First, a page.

The Medicare Fraud Strike Force operations are part of a joint initiative between the Department of Justice and HHS to focus their efforts to prevent and deter fraud and enforce current anti-fraud laws around the country.  The Medicare Fraud Strike Force operates in nine locations nationwide.  Since its inception in March 2007, the Medicare Fraud Strike Force has charged over 3,500 defendants who collectively have falsely billed the Medicare program for over $12.5 billion.

Owner of Numerous Miami-Area Home Health Agencies Sentenced to 20 Years in Prison for Role in $66 Million Medicare Fraud Conspiracy

Wednesday, February 28, 2018

The owner and operator of numerous Miami, Florida-area home health agencies was sentenced to 240 months in prison today for his role in a $66 million conspiracy to defraud the Medicare program.

Acting Assistant Attorney General John P. Cronan of the Justice Department’s Criminal Division, U.S. Attorney Benjamin G. Greenberg of the Southern District of Florida, Special Agent in Charge Robert F. Lasky of the FBI’s Miami Field Office and Special Agent in Charge Shimon R. Richmond of the U.S. Department of Health and Human Services Office of Inspector General’s (HHS-OIG) Miami Field Office made the announcement.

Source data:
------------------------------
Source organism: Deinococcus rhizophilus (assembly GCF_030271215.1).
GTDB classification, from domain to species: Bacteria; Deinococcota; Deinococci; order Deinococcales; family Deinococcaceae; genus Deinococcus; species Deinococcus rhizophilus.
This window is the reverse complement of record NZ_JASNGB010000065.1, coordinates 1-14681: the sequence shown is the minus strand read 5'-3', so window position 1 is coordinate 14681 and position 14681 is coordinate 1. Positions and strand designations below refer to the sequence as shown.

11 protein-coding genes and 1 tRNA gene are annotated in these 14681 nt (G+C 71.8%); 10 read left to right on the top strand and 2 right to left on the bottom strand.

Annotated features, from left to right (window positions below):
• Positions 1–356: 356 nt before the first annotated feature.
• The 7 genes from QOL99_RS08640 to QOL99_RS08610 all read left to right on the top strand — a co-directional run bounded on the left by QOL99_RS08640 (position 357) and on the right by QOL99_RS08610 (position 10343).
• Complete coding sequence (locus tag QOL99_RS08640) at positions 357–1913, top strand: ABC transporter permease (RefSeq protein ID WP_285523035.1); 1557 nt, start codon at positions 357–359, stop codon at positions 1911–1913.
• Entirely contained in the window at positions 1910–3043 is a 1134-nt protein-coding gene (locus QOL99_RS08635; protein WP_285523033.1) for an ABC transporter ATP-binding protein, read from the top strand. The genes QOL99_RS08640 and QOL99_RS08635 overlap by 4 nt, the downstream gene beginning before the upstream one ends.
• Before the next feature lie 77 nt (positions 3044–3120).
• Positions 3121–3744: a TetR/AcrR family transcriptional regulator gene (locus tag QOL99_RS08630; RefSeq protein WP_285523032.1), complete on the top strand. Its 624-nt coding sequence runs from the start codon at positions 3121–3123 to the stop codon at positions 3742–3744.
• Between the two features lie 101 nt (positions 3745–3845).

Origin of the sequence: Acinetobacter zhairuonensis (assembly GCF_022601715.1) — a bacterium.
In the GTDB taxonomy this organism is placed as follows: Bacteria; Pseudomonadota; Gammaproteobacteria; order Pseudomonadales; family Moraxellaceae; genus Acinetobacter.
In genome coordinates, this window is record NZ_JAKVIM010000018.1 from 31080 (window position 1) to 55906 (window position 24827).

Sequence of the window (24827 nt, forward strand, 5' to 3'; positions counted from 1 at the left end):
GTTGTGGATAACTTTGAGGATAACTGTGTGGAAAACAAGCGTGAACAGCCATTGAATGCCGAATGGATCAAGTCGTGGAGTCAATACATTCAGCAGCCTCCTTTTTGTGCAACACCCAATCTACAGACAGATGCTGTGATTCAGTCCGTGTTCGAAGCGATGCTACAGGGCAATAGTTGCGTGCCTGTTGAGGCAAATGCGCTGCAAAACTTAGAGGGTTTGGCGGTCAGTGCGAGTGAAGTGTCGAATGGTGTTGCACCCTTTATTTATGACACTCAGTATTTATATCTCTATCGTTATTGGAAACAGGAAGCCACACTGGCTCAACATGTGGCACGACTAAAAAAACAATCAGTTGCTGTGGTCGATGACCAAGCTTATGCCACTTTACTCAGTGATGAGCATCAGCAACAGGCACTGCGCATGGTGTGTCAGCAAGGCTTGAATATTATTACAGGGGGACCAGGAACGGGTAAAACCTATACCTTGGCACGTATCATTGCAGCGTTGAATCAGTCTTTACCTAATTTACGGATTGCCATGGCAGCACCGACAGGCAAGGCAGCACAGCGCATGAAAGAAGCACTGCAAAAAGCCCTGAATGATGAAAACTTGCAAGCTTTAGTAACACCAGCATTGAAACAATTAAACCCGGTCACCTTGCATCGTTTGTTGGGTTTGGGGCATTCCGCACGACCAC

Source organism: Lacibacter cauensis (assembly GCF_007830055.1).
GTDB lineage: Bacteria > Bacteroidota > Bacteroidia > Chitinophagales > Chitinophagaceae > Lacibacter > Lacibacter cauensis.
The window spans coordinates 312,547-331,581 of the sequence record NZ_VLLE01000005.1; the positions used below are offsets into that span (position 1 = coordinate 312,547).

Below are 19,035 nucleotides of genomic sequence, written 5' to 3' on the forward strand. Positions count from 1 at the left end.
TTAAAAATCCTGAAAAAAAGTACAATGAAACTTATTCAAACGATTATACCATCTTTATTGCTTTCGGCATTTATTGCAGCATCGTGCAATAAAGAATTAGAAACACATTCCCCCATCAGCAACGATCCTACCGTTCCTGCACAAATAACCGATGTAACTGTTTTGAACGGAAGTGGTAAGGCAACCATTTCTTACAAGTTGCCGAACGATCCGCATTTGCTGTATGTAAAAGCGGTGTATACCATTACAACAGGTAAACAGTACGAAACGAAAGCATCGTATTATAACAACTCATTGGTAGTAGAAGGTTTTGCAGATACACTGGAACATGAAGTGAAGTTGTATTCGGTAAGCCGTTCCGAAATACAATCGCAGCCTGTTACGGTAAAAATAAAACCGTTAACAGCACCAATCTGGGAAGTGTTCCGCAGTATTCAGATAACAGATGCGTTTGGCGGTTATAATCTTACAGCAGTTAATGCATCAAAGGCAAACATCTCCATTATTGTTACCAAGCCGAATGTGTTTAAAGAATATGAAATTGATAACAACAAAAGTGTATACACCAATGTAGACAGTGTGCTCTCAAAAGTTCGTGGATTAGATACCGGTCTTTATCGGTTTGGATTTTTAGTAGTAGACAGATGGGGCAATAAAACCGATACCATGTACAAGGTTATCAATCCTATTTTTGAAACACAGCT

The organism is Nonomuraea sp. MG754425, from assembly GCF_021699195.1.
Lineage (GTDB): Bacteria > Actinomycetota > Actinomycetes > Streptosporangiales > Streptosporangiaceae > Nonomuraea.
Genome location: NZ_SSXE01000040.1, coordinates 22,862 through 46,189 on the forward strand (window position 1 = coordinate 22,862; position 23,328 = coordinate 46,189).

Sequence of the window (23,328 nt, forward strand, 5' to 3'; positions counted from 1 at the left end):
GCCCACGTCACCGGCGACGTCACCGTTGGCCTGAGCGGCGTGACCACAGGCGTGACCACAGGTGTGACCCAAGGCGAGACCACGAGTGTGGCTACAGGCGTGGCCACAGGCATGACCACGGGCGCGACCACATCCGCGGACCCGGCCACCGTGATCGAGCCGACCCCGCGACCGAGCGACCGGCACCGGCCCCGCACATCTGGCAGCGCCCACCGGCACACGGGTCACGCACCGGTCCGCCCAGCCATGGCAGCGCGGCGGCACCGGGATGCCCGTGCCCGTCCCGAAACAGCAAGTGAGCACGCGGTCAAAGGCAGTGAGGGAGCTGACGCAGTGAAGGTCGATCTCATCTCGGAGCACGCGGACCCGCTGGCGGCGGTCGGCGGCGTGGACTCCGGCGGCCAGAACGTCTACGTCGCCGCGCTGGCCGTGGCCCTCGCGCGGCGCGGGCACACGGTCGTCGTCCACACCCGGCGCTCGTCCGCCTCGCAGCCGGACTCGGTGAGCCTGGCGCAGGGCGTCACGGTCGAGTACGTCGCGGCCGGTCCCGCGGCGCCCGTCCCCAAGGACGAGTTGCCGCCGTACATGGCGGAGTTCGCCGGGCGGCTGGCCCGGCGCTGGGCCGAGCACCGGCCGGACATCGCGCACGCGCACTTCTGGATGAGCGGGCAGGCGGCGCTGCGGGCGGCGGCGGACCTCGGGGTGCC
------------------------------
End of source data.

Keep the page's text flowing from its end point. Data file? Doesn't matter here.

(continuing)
Rafael Arias, 52, of Miami, was sentenced by U.S. District Judge Cecilia M. Altonaga of the Southern District of Florida, who ordered Arias to pay $66.4 million in restitution and to forfeit the gross proceeds traced to the offense.  Arias pleaded guilty on Nov. 30, 2017, to one count of conspiracy to commit health care fraud and wire fraud.

“Today’s sentencing sends a clear message to anyone who is considering defrauding the Medicare system:  You will not only be caught, prosecuted, and sent to prison, but you will also have to pay back all of your ill-gotten gains,” said Acting Assistant Attorney General Cronan.

“Arias assumed that in Medicare fraud lay a path to riches,” said Special Agent in Charge Richmond. “Instead he discovered that we are working tirelessly with our law enforcement partners to protect patients and taxpayers while holding criminals accountable for their unlawful actions.”

As part of his guilty plea, Arias admitted that, between December 2007 and September 2015, he was the owner and operator of more than 20 home health agencies.  In many cases, however, Arias recruited nominee owners to falsely and fraudulently represent themselves as the agencies’ owners to hide his identity and ownership interest.  Arias and his co-conspirators paid illegal bribes and kickbacks to patient recruiters to refer patients to these agencies, and submitted false and fraudulent home health care claims to Medicare for beneficiaries who, in many cases, did not qualify or for whom the services were never provided.  In addition, Arias provided checks to other individuals and entities to cash so that Arias and his co-conspirators could obtain fraud proceeds to benefit themselves and further the fraudulent scheme.